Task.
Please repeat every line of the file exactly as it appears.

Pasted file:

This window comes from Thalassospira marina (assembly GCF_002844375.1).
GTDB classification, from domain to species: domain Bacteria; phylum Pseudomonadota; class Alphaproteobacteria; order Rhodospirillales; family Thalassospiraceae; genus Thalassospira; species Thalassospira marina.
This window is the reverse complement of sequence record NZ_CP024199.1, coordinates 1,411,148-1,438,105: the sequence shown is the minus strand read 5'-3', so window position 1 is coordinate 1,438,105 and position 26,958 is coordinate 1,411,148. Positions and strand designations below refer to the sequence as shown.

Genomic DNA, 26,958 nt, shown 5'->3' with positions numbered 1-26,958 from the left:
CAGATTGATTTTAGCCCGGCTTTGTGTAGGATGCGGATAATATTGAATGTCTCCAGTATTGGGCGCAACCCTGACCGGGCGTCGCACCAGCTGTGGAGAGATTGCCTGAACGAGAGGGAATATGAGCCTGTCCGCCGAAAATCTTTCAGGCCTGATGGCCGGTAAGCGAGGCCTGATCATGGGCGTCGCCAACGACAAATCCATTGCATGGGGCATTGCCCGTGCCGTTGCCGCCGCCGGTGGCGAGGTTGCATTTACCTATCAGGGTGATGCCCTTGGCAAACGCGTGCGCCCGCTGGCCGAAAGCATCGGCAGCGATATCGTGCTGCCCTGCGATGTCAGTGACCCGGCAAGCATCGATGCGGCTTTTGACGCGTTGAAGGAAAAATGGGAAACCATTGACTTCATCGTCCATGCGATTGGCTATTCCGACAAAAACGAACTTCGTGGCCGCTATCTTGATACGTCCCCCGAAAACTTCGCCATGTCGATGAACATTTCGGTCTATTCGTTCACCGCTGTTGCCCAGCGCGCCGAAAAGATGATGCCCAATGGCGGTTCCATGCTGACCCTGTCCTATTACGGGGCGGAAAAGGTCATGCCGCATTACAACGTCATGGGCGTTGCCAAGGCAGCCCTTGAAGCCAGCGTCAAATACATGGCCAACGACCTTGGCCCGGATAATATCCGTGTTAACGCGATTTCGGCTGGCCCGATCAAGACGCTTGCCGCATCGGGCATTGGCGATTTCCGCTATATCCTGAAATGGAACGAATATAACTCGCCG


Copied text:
This window comes from Thalassospira marina (assembly GCF_002844375.1).
GTDB classification, from domain to species: domain Bacteria; phylum Pseudomonadota; class Alphaproteobacteria; order Rhodospirillales; family Thalassospiraceae; genus Thalassospira; species Thalassospira marina.
This window is the reverse complement of sequence record NZ_CP024199.1, coordinates 1,411,148-1,438,105: the sequence shown is the minus strand read 5'-3', so window position 1 is coordinate 1,438,105 and position 26,958 is coordinate 1,411,148. Positions and strand designations below refer to the sequence as shown.

Genomic DNA, 26,958 nt, shown 5'->3' with positions numbered 1-26,958 from the left:
CAGATTGATTTTAGCCCGGCTTTGTGTAGGATGCGGATAATATTGAATGTCTCCAGTATTGGGCGCAACCCTGACCGGGCGTCGCACCAGCTGTGGAGAGATTGCCTGAACGAGAGGGAATATGAGCCTGTCCGCCGAAAATCTTTCAGGCCTGATGGCCGGTAAGCGAGGCCTGATCATGGGCGTCGCCAACGACAAATCCATTGCATGGGGCATTGCCCGTGCCGTTGCCGCCGCCGGTGGCGAGGTTGCATTTACCTATCAGGGTGATGCCCTTGGCAAACGCGTGCGCCCGCTGGCCGAAAGCATCGGCAGCGATATCGTGCTGCCCTGCGATGTCAGTGACCCGGCAAGCATCGATGCGGCTTTTGACGCGTTGAAGGAAAAATGGGAAACCATTGACTTCATCGTCCATGCGATTGGCTATTCCGACAAAAACGAACTTCGTGGCCGCTATCTTGATACGTCCCCCGAAAACTTCGCCATGTCGATGAACATTTCGGTCTATTCGTTCACCGCTGTTGCCCAGCGCGCCGAAAAGATGATGCCCAATGGCGGTTCCATGCTGACCCTGTCCTATTACGGGGCGGAAAAGGTCATGCCGCATTACAACGTCATGGGCGTTGCCAAGGCAGCCCTTGAAGCCAGCGTCAAATACATGGCCAACGACCTTGGCCCGGATAATATCCGTGTTAACGCGATTTCGGCTGGCCCGATCAAGACGCTTGCCGCATCGGGCATTGGCGATTTCCGCTATATCCTGAAATGGAACGAATATAACTCGCCG